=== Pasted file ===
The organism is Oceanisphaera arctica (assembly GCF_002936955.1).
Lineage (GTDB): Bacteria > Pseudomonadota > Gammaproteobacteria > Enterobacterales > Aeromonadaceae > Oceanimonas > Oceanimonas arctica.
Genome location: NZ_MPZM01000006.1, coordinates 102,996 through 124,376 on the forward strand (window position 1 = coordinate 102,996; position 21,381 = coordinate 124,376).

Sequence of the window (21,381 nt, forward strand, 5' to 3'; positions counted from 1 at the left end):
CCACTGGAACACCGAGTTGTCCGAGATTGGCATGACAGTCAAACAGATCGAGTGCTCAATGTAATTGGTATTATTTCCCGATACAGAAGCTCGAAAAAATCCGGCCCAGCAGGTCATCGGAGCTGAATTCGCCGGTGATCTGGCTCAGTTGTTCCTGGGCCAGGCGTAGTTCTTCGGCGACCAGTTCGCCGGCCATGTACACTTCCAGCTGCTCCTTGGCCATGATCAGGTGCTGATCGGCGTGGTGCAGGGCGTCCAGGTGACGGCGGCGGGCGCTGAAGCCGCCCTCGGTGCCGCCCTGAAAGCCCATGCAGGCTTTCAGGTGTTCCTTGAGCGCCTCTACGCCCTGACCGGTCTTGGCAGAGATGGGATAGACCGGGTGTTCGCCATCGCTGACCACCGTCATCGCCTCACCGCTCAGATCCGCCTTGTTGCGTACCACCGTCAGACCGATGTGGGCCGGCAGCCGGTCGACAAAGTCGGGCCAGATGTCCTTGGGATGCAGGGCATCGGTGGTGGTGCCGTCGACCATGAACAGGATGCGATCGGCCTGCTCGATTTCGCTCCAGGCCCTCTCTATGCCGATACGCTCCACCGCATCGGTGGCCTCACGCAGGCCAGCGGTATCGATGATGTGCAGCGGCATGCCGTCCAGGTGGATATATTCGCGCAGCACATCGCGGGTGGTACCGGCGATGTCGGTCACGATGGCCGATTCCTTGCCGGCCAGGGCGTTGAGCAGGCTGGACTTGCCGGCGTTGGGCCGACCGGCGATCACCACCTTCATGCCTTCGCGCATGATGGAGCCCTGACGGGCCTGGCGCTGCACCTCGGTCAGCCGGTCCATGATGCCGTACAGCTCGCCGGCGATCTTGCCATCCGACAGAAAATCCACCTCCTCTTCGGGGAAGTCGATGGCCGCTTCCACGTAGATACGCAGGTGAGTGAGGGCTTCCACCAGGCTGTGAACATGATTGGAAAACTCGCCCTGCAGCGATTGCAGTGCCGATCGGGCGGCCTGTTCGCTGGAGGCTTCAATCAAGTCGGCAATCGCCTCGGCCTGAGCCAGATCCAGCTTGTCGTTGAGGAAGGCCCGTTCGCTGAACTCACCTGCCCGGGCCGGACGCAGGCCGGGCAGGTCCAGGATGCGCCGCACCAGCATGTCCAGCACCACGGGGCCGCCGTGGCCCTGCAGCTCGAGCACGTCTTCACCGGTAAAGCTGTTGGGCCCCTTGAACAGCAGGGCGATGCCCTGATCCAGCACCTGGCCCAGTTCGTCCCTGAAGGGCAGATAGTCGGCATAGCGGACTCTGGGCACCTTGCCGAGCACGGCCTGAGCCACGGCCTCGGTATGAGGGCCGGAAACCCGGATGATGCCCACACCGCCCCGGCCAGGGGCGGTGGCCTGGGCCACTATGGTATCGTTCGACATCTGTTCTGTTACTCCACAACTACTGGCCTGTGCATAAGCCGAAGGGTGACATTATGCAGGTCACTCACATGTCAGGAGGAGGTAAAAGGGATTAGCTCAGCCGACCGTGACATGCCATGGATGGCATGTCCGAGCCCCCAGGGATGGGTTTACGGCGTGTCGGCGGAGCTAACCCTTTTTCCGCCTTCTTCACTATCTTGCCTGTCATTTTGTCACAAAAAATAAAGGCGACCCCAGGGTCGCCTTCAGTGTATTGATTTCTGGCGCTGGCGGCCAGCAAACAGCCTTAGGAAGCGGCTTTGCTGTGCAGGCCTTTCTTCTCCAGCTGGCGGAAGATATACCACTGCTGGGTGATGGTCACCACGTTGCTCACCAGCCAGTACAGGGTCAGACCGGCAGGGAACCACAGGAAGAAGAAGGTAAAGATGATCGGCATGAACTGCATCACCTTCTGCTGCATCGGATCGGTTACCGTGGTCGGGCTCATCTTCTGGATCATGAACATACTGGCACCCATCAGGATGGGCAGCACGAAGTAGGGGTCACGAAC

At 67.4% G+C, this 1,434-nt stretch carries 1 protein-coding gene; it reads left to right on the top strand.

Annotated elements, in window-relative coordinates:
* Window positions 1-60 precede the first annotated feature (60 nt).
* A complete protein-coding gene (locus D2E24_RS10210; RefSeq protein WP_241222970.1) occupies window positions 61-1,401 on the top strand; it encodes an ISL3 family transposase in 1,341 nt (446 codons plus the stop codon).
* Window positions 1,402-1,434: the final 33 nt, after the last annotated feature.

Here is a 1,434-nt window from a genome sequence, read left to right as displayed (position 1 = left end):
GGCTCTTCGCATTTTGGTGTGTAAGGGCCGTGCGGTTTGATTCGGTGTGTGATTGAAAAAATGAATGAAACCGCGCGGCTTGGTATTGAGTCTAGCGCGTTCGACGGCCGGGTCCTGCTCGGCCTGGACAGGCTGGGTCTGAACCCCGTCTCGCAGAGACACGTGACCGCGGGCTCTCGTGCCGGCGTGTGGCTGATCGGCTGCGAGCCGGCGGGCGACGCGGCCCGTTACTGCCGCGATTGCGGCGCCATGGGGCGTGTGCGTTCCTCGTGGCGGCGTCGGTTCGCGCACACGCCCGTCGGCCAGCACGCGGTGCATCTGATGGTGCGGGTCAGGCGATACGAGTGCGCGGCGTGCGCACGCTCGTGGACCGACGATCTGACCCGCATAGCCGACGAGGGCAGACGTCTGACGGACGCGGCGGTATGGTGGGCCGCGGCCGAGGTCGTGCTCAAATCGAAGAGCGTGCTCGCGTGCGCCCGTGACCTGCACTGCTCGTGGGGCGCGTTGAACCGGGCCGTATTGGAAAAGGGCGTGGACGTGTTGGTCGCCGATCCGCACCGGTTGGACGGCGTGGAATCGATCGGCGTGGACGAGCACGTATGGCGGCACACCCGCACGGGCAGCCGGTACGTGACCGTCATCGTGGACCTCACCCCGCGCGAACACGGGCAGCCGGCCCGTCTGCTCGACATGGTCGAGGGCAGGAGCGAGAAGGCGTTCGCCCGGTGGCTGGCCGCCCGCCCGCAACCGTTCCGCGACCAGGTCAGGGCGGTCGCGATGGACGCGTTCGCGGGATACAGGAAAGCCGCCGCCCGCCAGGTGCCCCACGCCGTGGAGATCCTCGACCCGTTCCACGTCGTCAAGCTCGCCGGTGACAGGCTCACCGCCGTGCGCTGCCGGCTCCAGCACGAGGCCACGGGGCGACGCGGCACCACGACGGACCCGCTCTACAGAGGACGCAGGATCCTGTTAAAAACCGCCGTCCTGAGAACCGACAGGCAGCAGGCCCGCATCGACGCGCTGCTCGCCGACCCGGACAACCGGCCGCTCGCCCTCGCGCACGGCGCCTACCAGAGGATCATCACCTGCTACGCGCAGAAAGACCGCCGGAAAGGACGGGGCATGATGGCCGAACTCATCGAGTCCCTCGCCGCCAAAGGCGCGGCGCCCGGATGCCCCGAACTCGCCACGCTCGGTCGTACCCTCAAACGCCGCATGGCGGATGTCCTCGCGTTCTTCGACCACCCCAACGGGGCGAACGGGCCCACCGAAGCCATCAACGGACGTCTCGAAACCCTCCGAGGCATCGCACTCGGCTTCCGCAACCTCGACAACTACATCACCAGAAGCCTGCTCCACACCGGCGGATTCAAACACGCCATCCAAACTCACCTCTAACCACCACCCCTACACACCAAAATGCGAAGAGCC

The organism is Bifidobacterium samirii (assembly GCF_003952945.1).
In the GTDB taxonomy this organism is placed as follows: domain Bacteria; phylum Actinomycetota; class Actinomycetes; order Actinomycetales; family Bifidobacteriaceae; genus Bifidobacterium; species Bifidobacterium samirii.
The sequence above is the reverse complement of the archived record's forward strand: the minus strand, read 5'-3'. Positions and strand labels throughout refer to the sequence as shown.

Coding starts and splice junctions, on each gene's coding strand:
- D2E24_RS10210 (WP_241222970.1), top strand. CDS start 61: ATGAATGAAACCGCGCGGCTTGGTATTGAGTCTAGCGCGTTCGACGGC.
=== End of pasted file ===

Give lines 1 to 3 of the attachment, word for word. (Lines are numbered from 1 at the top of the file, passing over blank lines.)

The organism is Oceanisphaera arctica (assembly GCF_002936955.1).
Lineage (GTDB): Bacteria > Pseudomonadota > Gammaproteobacteria > Enterobacterales > Aeromonadaceae > Oceanimonas > Oceanimonas arctica.
Genome location: NZ_MPZM01000006.1, coordinates 102,996 through 124,376 on the forward strand (window position 1 = coordinate 102,996; position 21,381 = coordinate 124,376).